Date of Award

8-9-2010

Document Type

Dissertation

Degree Name

Doctor of Philosophy (PhD)

Department

Criminology

First Advisor

Daniel Lee, Ph.D.

Second Advisor

Erika Frenzel, Ph.D.

Third Advisor

Dennis Giever, Ph.D.

Fourth Advisor

Jamie Martin, Ph.D.

Abstract

The study sought to explore correctional officers' attitudes toward inmates, rehabilitation, and work environment by specifically focusing on individual and organizational predictors that potentially related to their perceptions of their own levels of professionalism and ideological orientation (custody versus treatment). Data were collected through survey administration at five State Correctional Institutions in the Pennsylvania. The final sample included 202 completed surveys from correctional officers employed at these institutions. Univariate, bivariate, and multivariate analyses were employed to assess the impact of individual and organizational attributes on ideological orientation and perceived level of professionalism. The results indicated that older officers and officers who entered the field of corrections at an older age were more rehabilitation-oriented; however, greater levels of experience as a correctional officer did not seem to significantly impact ideological orientation. Results also indicated that correctional officers employed at a higher security level institution perceived themselves as more professional than officers employed at a lower security level. The impact of supervision style requires further clarification and research to determine if it could be a stronger predictor of orientation and perceived professionalism. Further, the inherent personality trait utilized in this study, conservatism, proved to not have any real statistical impact and the validity of the conservatism measures came into question. Finally, ideological orientation and professionalism appeared to be unrelated with regards to influencing factors, individual or organizational.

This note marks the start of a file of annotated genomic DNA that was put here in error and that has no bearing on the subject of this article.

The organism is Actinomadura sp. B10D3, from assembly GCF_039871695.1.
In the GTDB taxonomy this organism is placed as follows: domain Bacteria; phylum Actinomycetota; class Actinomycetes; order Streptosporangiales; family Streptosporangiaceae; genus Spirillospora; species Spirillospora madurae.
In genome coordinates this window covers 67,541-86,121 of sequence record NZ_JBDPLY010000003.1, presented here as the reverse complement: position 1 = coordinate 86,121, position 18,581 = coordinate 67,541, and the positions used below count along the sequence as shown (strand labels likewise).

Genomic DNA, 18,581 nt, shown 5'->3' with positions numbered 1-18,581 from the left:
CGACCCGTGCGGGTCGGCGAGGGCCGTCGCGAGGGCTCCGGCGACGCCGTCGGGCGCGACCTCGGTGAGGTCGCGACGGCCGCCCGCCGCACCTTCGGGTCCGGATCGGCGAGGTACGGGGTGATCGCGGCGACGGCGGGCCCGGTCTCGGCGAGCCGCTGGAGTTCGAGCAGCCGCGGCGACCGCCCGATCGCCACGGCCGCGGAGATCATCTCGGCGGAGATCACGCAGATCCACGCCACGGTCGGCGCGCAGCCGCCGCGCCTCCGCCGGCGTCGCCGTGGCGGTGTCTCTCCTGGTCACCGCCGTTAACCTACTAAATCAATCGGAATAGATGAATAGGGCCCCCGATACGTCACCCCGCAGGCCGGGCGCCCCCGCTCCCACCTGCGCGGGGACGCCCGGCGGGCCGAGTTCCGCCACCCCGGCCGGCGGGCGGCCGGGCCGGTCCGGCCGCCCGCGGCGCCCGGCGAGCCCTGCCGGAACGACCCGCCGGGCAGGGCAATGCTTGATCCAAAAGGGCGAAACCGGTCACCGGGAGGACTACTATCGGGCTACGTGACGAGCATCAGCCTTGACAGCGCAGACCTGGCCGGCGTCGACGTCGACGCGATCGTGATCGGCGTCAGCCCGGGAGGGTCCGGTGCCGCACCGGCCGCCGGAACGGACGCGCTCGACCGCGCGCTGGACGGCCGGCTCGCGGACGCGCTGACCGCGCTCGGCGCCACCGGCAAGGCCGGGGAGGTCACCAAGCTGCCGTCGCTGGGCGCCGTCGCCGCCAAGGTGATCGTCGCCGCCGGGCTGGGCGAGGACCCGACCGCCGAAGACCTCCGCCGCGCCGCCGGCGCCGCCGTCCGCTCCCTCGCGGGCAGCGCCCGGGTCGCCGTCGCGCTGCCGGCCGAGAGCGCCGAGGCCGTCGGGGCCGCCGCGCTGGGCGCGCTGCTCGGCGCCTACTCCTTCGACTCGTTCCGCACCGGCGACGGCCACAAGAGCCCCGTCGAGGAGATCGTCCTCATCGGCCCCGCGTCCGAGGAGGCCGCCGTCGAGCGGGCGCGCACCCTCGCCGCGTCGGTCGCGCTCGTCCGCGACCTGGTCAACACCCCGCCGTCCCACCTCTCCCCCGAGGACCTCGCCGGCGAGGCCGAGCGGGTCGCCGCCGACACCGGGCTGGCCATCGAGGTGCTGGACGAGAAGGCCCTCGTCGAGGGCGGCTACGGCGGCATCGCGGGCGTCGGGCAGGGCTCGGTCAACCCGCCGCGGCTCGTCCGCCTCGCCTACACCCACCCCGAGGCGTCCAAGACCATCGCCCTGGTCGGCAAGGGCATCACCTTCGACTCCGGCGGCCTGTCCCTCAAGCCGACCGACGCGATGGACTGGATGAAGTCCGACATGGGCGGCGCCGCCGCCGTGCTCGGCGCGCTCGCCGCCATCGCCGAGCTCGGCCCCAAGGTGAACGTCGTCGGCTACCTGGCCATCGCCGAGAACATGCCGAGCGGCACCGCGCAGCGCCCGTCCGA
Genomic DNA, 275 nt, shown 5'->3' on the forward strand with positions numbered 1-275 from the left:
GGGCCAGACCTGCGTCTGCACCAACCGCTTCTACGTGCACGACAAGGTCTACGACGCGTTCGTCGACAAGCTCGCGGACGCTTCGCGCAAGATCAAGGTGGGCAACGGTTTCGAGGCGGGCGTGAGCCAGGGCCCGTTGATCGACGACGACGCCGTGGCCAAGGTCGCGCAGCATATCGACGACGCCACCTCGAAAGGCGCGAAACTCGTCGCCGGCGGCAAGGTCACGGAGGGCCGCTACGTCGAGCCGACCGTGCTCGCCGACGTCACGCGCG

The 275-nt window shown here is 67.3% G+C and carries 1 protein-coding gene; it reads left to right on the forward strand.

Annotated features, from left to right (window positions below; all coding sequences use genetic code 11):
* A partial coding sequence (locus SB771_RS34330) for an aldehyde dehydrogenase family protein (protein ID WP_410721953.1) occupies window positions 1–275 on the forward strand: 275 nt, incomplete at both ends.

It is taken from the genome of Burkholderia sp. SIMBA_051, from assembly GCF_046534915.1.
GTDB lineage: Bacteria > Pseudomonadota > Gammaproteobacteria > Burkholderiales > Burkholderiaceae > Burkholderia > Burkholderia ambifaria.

Share

COinS